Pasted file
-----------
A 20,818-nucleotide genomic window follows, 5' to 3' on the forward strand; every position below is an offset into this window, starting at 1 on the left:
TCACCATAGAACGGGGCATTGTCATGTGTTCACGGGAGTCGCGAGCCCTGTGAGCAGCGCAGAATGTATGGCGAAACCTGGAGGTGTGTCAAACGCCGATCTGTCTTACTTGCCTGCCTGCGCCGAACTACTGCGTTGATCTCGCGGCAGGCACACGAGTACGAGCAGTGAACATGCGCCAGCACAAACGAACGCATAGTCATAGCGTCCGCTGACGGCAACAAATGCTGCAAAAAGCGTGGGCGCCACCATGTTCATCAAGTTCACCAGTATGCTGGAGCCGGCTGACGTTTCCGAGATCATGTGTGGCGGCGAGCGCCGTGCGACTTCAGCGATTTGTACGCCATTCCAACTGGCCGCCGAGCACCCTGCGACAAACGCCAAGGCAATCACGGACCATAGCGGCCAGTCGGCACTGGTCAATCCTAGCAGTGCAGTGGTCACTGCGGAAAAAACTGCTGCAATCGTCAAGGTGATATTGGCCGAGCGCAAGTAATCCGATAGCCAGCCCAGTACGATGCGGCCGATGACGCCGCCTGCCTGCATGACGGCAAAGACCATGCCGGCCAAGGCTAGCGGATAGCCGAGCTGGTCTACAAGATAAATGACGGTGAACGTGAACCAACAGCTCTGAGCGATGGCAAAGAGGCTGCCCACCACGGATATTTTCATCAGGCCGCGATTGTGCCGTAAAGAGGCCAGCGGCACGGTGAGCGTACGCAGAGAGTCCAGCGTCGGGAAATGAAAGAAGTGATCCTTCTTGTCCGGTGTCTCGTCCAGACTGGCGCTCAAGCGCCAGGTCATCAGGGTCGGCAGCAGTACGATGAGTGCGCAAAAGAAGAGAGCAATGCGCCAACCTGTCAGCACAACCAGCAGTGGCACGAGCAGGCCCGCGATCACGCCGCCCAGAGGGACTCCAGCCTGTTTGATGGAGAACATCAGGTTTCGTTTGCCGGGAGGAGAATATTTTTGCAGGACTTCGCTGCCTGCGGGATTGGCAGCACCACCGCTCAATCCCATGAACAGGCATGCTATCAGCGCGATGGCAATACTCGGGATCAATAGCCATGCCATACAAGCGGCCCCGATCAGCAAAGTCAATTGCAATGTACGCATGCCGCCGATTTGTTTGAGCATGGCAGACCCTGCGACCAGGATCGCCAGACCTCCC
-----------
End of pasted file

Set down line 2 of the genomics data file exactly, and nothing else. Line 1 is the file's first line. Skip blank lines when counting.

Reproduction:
TCACCATAGAACGGGGCATTGTCATGTGTTCACGGGAGTCGCGAGCCCTGTGAGCAGCGCAGAATGTATGGCGAAACCTGGAGGTGTGTCAAACGCCGATCTGTCTTACTTGCCTGCCTGCGCCGAACTACTGCGTTGATCTCGCGGCAGGCACACGAGTACGAGCAGTGAACATGCGCCAGCACAAACGAACGCATAGTCATAGCGTCCGCTGACGGCAACAAATGCTGCAAAAAGCGTGGGCGCCACCATGTTCATCAAGTTCACCAGTATGCTGGAGCCGGCTGACGTTTCCGAGATCATGTGTGGCGGCGAGCGCCGTGCGACTTCAGCGATTTGTACGCCATTCCAACTGGCCGCCGAGCACCCTGCGACAAACGCCAAGGCAATCACGGACCATAGCGGCCAGTCGGCACTGGTCAATCCTAGCAGTGCAGTGGTCACTGCGGAAAAAACTGCTGCAATCGTCAAGGTGATATTGGCCGAGCGCAAGTAATCCGATAGCCAGCCCAGTACGATGCGGCCGATGACGCCGCCTGCCTGCATGACGGCAAAGACCATGCCGGCCAAGGCTAGCGGATAGCCGAGCTGGTCTACAAGATAAATGACGGTGAACGTGAACCAACAGCTCTGAGCGATGGCAAAGAGGCTGCCCACCACGGATATTTTCATCAGGCCGCGATTGTGCCGTAAAGAGGCCAGCGGCACGGTGAGCGTACGCAGAGAGTCCAGCGTCGGGAAATGAAAGAAGTGATCCTTCTTGTCCGGTGTCTCGTCCAGACTGGCGCTCAAGCGCCAGGTCATCAGGGTCGGCAGCAGTACGATGAGTGCGCAAAAGAAGAGAGCAATGCGCCAACCTGTCAGCACAACCAGCAGTGGCACGAGCAGGCCCGCGATCACGCCGCCCAGAGGGACTCCAGCCTGTTTGATGGAGAACATCAGGTTTCGTTTGCCGGGAGGAGAATATTTTTGCAGGACTTCGCTGCCTGCGGGATTGGCAGCACCACCGCTCAATCCCATGAACAGGCATGCTATCAGCGCGATGGCAATACTCGGGATCAATAGCCATGCCATACAAGCGGCCCCGATCAGCAAAGTCAATTGCAATGTACGCATGCCGCCGATTTGTTTGAGCATGGCAGACCCTGCGACCAGGATCGCCAGACCTCCC